How to visualize artificial molecules in chemlambda

UPDATE:  I’ve updated the explanations page, where you can download a new variant of the formalism, which eliminated the CO-COMM and CO-ASSOC moves by the introduction of a new FO node (called “FOE”), something inspired from the analogy with DNA-RNA:

  • there were 4 main nodes in chemlambda, A, L, FI and FO, and there are 4 nucleotides in DNA,  namely G,A,C,T
  • in the new version appears a new node, like in RNA which uses three of the DNA nucleotides G,A,C and a new one, U.

In this new version of chemlambda appear two new dist moves, DIST-FI and DIST-FO, as well as modifications of FAN-IN and the old DIST moves which use in some places the FOE node instead of FO.

See it in action in the example on the correct self-multiplication of the S combinator, where the FOE node is yellow.

I am preparing  a click and play tutorial on that.

You can go already to the gallery of examples.  Look at them and play with the nice graphs!

But you can already play with the stuff which makes the graphs!

I shall explain in a moment how to do this. Before that I write a very short description of what is this all about.

Chemlambda  is an artificial chemistry like the Alchemy of Fontana and Buss but with rather big differences. They (Fontana and Buss) say basically that

  • a  molecule is a lambda term in normal form, and a (chemical)  reaction between  molecules A and B is the term AB obtained by using the application operation,  followed then by evaluation (ie reduction to normal form). They don’t get far enough with this so they import
    the notion of type, which would limit the possible reactions. For some reason they identify the  molecule’s  behaviour with the function associated to the lambda term (which implies of course that one has to assume eta reduction)
  •  in contradistinction, in  chemlambda  a molecule is a graph made by graphical elements called atoms. The  application and abstraction (operations from lambda calculus)  are just atoms, along with the fanout and the fanin atoms.  Some molecules  are associated (represent)  lambda terms. Some others are not.  Chemical reaction  means  reduction, dome by local graph rewrites (one reduction per chemical reaction). More specifically, each reduction move is seen as a manifestation of a chemical reaction between a molecule and an invisible enzyme specific to the type of reduction (there is a beta enzyme for example).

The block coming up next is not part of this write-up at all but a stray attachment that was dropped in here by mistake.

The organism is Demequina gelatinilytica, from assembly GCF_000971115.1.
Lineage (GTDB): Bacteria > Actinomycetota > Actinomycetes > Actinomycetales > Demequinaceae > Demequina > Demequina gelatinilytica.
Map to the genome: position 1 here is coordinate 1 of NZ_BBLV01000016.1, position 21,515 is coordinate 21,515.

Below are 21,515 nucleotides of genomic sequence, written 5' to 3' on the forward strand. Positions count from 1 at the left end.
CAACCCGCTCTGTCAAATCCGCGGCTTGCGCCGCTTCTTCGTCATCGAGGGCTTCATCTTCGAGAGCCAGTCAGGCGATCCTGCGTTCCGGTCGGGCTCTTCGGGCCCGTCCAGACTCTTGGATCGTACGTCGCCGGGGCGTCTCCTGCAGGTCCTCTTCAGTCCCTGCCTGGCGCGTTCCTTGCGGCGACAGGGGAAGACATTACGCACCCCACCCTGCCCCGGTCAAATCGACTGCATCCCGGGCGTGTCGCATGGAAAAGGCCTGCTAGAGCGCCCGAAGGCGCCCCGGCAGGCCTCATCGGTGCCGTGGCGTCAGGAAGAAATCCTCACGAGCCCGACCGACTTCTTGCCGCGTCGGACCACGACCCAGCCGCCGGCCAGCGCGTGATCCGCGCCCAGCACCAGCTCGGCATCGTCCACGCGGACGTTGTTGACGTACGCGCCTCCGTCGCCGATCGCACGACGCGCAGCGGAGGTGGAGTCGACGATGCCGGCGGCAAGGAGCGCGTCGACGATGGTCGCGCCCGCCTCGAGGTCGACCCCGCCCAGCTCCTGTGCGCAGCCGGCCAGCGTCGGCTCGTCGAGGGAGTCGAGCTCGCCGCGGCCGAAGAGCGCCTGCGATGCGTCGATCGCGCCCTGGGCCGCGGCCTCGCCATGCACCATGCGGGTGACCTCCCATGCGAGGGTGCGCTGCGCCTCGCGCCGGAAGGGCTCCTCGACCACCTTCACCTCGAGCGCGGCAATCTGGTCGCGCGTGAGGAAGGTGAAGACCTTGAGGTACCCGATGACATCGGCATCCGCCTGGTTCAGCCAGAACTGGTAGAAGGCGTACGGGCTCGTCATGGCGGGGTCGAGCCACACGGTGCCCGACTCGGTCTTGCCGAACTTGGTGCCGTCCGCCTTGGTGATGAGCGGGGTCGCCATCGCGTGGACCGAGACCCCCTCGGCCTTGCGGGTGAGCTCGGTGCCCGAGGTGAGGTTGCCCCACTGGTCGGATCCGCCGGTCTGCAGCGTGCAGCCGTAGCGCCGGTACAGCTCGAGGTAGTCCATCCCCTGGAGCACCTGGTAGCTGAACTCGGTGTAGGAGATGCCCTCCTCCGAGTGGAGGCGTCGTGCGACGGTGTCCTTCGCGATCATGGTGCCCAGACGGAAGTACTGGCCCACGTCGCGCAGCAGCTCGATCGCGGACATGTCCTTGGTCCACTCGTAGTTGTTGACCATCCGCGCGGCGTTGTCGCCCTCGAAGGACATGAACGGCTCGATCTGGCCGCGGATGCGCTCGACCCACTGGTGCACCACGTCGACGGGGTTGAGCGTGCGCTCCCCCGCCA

There is no identification between a molecule and it’s function.

The dream is the same, though,  namely that if not all chemistry, maybe some parts of organic chemistry are used in real life like that, and not like in the bits-and-boolean-expressions- run-by-a-TM-automaton-model.

There is no need for seeing these graphs (molecules) in the plane or in 3D space (well, in 3D they embed anyways, and  maybe there are real chemicals which behave like this!) because graphs don’t need to be embedded somewhere to make sense. In particular, these graphs are not constrained to be planar.


How to play with the visualizer for chemlambda already. Follow these steps:

  • download
    and you put it in a folder,
  • open a terminal window and typegunzip play.tar.gztar xvf play.tarthen you have all you need.
  • now you can play, type


and look what happens. You’ll be asked to choose a something.mol file. There are several in the tar.

  • then open the file look.html  with your favourite browser (with javascript enabled) to see the results.

You can play without being connected to the net.

The input files are called something.mol . I put in the archive some examples. You can write new ones like this. For this you have to read the post about the g-patterns notation.

In a something.mol  file there is a list in plain text (with space as separator character in the line and \n as separator character between lines). Is the list of the graphical elements of the g-pattern, but with the [ , ] deleted.